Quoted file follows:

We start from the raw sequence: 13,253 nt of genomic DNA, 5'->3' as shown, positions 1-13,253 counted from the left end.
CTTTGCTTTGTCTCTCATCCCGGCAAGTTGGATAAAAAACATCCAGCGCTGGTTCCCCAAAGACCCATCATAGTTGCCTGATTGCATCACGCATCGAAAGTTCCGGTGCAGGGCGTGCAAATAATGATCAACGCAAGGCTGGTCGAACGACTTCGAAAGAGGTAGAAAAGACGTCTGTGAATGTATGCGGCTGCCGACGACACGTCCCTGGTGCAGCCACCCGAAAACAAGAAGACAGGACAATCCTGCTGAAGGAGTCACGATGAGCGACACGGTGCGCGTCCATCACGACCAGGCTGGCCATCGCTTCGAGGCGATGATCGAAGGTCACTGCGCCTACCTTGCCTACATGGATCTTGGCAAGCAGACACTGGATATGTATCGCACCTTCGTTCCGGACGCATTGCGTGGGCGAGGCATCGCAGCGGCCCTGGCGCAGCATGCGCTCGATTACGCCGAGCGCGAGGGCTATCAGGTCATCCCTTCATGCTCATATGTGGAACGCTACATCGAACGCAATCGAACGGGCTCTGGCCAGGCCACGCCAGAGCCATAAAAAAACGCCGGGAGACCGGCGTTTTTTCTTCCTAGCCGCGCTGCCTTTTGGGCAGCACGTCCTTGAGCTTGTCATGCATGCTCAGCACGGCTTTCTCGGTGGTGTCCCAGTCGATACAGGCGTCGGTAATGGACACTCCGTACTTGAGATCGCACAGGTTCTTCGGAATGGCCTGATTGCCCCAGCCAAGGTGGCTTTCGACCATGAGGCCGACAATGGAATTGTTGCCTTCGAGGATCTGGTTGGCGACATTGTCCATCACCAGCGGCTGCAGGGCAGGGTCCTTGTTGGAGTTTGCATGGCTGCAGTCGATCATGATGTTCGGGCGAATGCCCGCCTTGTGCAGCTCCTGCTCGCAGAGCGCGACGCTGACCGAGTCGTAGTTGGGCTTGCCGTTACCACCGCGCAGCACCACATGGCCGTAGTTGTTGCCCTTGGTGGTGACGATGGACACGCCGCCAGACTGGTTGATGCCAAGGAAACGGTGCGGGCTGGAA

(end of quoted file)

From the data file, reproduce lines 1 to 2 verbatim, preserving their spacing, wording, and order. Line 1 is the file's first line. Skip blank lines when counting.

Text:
We start from the raw sequence: 13,253 nt of genomic DNA, 5'->3' as shown, positions 1-13,253 counted from the left end.
CTTTGCTTTGTCTCTCATCCCGGCAAGTTGGATAAAAAACATCCAGCGCTGGTTCCCCAAAGACCCATCATAGTTGCCTGATTGCATCACGCATCGAAAGTTCCGGTGCAGGGCGTGCAAATAATGATCAACGCAAGGCTGGTCGAACGACTTCGAAAGAGGTAGAAAAGACGTCTGTGAATGTATGCGGCTGCCGACGACACGTCCCTGGTGCAGCCACCCGAAAACAAGAAGACAGGACAATCCTGCTGAAGGAGTCACGATGAGCGACACGGTGCGCGTCCATCACGACCAGGCTGGCCATCGCTTCGAGGCGATGATCGAAGGTCACTGCGCCTACCTTGCCTACATGGATCTTGGCAAGCAGACACTGGATATGTATCGCACCTTCGTTCCGGACGCATTGCGTGGGCGAGGCATCGCAGCGGCCCTGGCGCAGCATGCGCTCGATTACGCCGAGCGCGAGGGCTATCAGGTCATCCCTTCATGCTCATATGTGGAACGCTACATCGAACGCAATCGAACGGGCTCTGGCCAGGCCACGCCAGAGCCATAAAAAAACGCCGGGAGACCGGCGTTTTTTCTTCCTAGCCGCGCTGCCTTTTGGGCAGCACGTCCTTGAGCTTGTCATGCATGCTCAGCACGGCTTTCTCGGTGGTGTCCCAGTCGATACAGGCGTCGGTAATGGACACTCCGTACTTGAGATCGCACAGGTTCTTCGGAATGGCCTGATTGCCCCAGCCAAGGTGGCTTTCGACCATGAGGCCGACAATGGAATTGTTGCCTTCGAGGATCTGGTTGGCGACATTGTCCATCACCAGCGGCTGCAGGGCAGGGTCCTTGTTGGAGTTTGCATGGCTGCAGTCGATCATGATGTTCGGGCGAATGCCCGCCTTGTGCAGCTCCTGCTCGCAGAGCGCGACGCTGACCGAGTCGTAGTTGGGCTTGCCGTTACCACCGCGCAGCACCACATGGCCGTAGTTGTTGCCCTTGGTGGTGACGATGGACACGCCGCCAGACTGGTTGATGCCAAGGAAACGGTGCGGGCTGGAA